Object stores are essentially intelligent replacements for file servers. An object store could be constructed from the ground up, or, more likely, could be a Java front-end for an object-oriented database, like Poet, Jasmine, or a similar system. It could even be a relational or object-relational database, though performance would suffer. An object store server provides an interface between clients making requests and the actual API or OQL (Object Query Language) calls for the particular object database solution being used. Ideally, the object store would remain something of an abstraction, a general term used to refer to an object database with an appropriate front end that could run on a variety of operating systems and/or database platforms. The object store as a whole must be able to accept and deliver XML and binary information efficiently, providing additional versioning and access control services as required.
An 'application' in this context is a fairly shapeless cloud. Instead of programs, computers provide only services with clearly defined interfaces, much like multi-tier client-server programs do today. Performing a task could be a simple matter of a client interacting with an object store or a more complex matter of a client harnessing many action servers which interact with object stores to produce the desired results. Apart from the usual (large) issues of security, all services in this scenario are peers, capable of contacting each other to perform tasks. Choosing which machine should run a given service is a matter of administrative convenience, matching up the right computer and location in the network with the task. A key application would likely be directory services (perhaps implemented via LDAP or through an object store of their own), helping client machines find their appropriate servers as needed.
A very simple network of heterogeneous clients and servers might look like Figure 3. All machines are assumed to be running Java Virtual Machines, using RMI, HTTP, or a sockets interface to trade XML-based information.
Figure 3 - Clients and Servers in an Object Store system
The object store model presents a significant disadvantage for certain types of applications which deal with large quantities of binary data, mostly graphics and multimedia applications. For these situations, the object store should offer more traditional-seeming file storage facilities, storing these binary files as large objects among the more finely fragmented text and numeric records. In this case, the traditional (thick) clients have a distinct advantage over network computers and other thin clients. Using appropriate clients for appropriate tasks should keep user rebellions from igniting. The ability to store large binary objects will also make it easier to store programs for client (and action server) execution.
In many ways this system resembles the data warehousing and multi-tier client/server schemes which are already in development, but there are some significant differences. First, the object stores provide information that is usable (thanks to XML) for a wide variety of different applications. The use of an object store also makes it easier to integrate data from a wide variety of different sources, from word processing files to spreadsheets to geological data. Multiple data models may be represented easily, avoiding the trap of tables presented by relational systems. XML's linking mechanisms provide a convenient means of reducing data redundancy, providing higher efficiencies when combined with an object store that can provide them full support. Finally, processing may take place at any point in the interaction between the client and the object store, depending on the services used to connect the two.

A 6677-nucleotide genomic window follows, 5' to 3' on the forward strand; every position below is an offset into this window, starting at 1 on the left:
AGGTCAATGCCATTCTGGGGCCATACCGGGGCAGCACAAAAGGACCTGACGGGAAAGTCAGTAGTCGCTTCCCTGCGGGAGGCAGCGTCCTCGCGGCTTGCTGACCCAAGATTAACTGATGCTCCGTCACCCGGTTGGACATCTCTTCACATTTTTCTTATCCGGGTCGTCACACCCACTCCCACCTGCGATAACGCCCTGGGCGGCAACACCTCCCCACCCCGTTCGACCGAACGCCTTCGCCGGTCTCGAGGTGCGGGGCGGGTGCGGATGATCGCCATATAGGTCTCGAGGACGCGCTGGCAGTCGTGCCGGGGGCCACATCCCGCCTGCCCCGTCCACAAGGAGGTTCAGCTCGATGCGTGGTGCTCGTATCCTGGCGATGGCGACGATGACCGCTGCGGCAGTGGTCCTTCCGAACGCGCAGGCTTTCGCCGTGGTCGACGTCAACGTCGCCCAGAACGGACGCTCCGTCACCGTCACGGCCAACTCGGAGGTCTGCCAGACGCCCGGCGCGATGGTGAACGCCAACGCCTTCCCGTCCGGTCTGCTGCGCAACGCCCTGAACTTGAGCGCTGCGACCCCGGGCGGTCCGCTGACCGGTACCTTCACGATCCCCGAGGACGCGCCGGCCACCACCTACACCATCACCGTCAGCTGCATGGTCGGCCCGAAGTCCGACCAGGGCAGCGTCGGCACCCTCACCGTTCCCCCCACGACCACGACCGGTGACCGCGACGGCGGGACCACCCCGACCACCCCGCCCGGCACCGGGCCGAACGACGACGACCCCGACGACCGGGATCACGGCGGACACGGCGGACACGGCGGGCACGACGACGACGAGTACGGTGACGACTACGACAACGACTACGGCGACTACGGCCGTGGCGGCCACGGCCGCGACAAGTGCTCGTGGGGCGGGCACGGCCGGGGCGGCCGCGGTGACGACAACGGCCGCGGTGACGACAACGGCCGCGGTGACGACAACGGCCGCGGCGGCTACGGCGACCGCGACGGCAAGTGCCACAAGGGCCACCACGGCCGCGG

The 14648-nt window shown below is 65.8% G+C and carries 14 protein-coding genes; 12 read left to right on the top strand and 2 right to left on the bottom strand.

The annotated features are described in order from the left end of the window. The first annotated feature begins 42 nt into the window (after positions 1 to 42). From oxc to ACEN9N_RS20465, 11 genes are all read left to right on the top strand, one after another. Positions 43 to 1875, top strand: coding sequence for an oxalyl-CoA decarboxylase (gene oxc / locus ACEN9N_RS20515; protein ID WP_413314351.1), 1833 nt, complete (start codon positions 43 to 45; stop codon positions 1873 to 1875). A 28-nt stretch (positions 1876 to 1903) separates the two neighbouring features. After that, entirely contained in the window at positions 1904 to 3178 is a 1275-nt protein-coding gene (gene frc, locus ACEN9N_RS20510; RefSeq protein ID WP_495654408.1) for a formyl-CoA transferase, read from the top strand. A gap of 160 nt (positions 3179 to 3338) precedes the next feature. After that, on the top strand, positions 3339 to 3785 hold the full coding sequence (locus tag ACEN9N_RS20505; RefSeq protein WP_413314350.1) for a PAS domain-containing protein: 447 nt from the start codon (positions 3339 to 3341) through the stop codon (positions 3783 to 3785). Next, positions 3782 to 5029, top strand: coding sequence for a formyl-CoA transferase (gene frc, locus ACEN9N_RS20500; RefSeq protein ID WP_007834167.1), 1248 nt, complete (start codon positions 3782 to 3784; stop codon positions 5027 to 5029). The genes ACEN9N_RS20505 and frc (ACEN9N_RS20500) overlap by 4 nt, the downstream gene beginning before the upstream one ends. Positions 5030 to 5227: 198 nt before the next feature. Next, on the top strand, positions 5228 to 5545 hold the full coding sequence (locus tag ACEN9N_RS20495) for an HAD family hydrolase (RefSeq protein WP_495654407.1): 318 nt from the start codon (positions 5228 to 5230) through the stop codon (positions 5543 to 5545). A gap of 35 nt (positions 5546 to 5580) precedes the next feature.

The object store also presents some advantages for searching and processing data. Object stores spread over a wide-area network (WAN) could be accessed more efficiently, processing requests for searches and retrievals by itself (or with the assistance of a LAN-connected action server), returning only the information needed to the user. In most of the current file system world, file searches over WAN connections are painfully slow operations, requiring massive traffic flows between the client and server over networks with little spare bandwidth.
At the same time, the object store opens up new levels of file and element access control. Because an object database is capable of storing many different levels of access permissions and sub-permissions, assigning precise permissions to information is much simpler than it is with a traditional filesystem or relational database. A user could be given permissions to read and modify one section of a file, and the read the rest of it, while not having the right to add sections or modify material outside their area of control. File/record locking can benefit from such granularity as well, making it easier for multiple users to share and modify a document simultaneously. Users could be assigned the right to modify only a certain number of a particular element, keeping users from opening entire files for read/write access when they only need a segment or two. Presented with a request to open a file or element, the object store could check privileges, set file locks, and return the appropriate information, or (if the request failed), a map showing information the user could access: "I'm sorry, Chapter 2 is opened by another user, but Chapters 3, 5, and 7 are available for editing."
Finally, this systems doesn't necessarily exclude the use of either traditional filesystems or relational databases. Apart from the need to support legacy resources, there may remain situations in which these tools (especially relational databases) remain appropriate. Highly structured transactional information will still be handled better by a relational database than by an object store. Action servers could provide XML translations of such information if necessary, connecting to the RDB with traditional SQL calls and making the conversion.
Please contact Simon St.Laurent
Some of my other XML essays are also available.
Copyright 1998 Simon St.Laurent